Wednesday, January 28, 2009

Prospect of oil tankers looms high as the focus of day two of the Ocean Forum

With day one providing a review of the environmental situation on Haida Gwaii to date, day two looked ahead to potential threats, none greater to the residents than the possibility of ocean tankers transiting along their waters.

With the potential of more tankers to come, especially with the Northern Gateway project in Kitimat, those fears are becoming even more pronounced as residents worry about potential oil spills and damage to their vulnerable ecosystem.

The findings of that review were provided in Tuesday’s Daily News, once again featured as the front page headline story.

Day Two of gathering features talk of how a spill might impact the Queen Charlottes
The Daily News
Tuesday, January 27, 2009
Pages one and two

There are grave concerns about ocean tankers floating off the West Coast of Haida Gwaii after departing from Alaska en route to the West Coast of the mainland United States.

Enbridge Inc.'s proposed Northern Gateway project will bring a significant increase of tanker traffic to Kitimat through Hecate Strait, when by 2014 there will be 280 extra ships calling to the port.

Day two keynote speaker Rick Steiner of the University of Alaska Marine Advisory Program said at the Gaaysiigang Ocean Forum in Skidegate on the weekend that spills could be devastating to the ocean's health and also to the community's health.

Steiner said that of the more-than 30,000 plaintiffs who sued Exxon following its spill in the Prince of William Sound after the Exxon Valdez sunk in the 1980s, 8,000 people have died.

Exxon has also successfully decreased the original punitive damages of $5 billion awarded in 1993 to $500 million in 2008, which they have only now begun to pay back.

"The impact of the Exxon Valdez spill on human cultures was devastating. There is no way around it. Everyone was scared of the future, took the money from Exxon and moved away," said Steiner.

He said in the small communities around Prince of William Sound, where the spill happened, there was change for the worse after the spill. Those who stayed, bore witness to increases in domestic violence, substance abuse and depression. There are other challenges, including forestry, which has taken a huge hit on the islands. A decline in U.S. home starts has shut Western Forest Products' operations on the islands. Officially, it is for now an indefinite closure, perceived to be forever.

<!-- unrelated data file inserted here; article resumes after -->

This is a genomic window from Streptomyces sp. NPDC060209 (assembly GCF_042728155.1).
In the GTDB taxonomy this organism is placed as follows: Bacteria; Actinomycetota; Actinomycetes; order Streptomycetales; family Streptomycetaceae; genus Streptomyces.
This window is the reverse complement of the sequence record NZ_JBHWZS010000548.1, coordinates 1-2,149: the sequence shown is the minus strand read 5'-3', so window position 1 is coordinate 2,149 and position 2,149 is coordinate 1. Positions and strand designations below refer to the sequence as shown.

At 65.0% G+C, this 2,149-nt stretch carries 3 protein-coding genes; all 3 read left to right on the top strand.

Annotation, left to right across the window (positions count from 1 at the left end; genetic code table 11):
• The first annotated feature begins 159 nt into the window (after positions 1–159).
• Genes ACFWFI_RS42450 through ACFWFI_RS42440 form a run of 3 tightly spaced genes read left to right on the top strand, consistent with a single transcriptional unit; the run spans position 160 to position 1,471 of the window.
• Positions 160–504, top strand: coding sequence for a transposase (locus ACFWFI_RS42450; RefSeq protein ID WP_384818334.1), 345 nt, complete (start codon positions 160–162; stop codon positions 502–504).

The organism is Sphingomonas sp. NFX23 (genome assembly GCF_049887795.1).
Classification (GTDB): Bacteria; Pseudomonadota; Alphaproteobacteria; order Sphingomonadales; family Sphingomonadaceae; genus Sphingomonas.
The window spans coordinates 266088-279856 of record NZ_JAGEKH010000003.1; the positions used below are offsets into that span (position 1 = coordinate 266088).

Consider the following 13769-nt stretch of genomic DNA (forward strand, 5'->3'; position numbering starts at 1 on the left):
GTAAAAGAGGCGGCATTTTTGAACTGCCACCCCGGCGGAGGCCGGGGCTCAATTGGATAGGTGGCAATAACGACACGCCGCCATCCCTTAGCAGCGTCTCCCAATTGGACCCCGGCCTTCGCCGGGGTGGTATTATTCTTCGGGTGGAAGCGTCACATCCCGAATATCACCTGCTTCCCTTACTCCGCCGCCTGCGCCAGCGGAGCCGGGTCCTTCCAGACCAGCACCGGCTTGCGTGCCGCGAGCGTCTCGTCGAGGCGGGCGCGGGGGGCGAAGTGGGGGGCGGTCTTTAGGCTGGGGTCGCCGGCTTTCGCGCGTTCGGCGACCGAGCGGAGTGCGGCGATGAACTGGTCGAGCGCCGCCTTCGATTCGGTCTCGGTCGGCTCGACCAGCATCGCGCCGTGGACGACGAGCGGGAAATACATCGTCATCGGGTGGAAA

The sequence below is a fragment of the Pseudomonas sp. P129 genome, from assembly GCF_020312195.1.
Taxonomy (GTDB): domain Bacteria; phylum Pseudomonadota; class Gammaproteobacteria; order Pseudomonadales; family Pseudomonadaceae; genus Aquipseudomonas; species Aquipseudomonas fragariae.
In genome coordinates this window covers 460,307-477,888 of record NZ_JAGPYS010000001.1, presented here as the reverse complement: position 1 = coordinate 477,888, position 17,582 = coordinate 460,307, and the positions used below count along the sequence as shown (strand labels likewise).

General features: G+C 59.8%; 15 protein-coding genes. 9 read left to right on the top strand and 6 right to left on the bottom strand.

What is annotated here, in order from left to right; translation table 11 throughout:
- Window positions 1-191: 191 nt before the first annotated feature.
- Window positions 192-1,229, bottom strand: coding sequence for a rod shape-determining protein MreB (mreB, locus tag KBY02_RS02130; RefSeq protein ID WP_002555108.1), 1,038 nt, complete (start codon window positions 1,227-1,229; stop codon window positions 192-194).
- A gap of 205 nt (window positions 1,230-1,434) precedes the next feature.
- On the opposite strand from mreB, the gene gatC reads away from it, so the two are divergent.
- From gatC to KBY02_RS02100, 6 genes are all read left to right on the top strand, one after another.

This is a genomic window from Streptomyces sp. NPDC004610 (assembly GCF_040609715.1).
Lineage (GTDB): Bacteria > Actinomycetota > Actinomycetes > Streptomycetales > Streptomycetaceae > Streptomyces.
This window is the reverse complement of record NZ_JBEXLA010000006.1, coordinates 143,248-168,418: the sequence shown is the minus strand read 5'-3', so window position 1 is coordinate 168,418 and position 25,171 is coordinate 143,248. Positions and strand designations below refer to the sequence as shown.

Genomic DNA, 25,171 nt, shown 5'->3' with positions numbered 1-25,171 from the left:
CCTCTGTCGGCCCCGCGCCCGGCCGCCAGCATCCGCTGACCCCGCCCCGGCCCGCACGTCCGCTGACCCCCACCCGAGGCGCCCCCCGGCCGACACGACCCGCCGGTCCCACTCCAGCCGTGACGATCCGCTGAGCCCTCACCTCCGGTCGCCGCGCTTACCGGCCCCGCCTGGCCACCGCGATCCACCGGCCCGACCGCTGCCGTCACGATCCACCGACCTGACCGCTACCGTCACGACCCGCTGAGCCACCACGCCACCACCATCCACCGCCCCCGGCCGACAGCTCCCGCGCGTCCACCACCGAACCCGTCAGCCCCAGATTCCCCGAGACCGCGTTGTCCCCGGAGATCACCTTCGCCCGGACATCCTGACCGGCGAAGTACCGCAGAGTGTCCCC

But for those who have dedicated their lives to living on the islands, Haida and non-aboriginal, the goal is that there be a healthy ocean for their children and grandchildren to enjoy through the long-term.

It won't be easy. The ocean has not only a cultural link to people living on Haida Gwaii. It also has an emotional link, as well.

Negative interactions between farmed and wild salmon have been scientifically documented and include both ecological interactions and genetic impacts of inter-breeding. Inter-breeding of farmed with wild salmon can result in reduced lifetime reproductive success, lowered fitness and decreased population productivity over at least two generations. Wild salmon can also become infected with disease and parasites spread from farmed fish.

"We urge the province to provide adequate infrastructure to support current and future expansion of the industry," said Ivany.

"It must act quickly to finalize an aquaculture health management plan, and implement a comprehensive inspection system to discourage flaunting of the rules, which the auditor general indicates presently lack the power of effective legislation."

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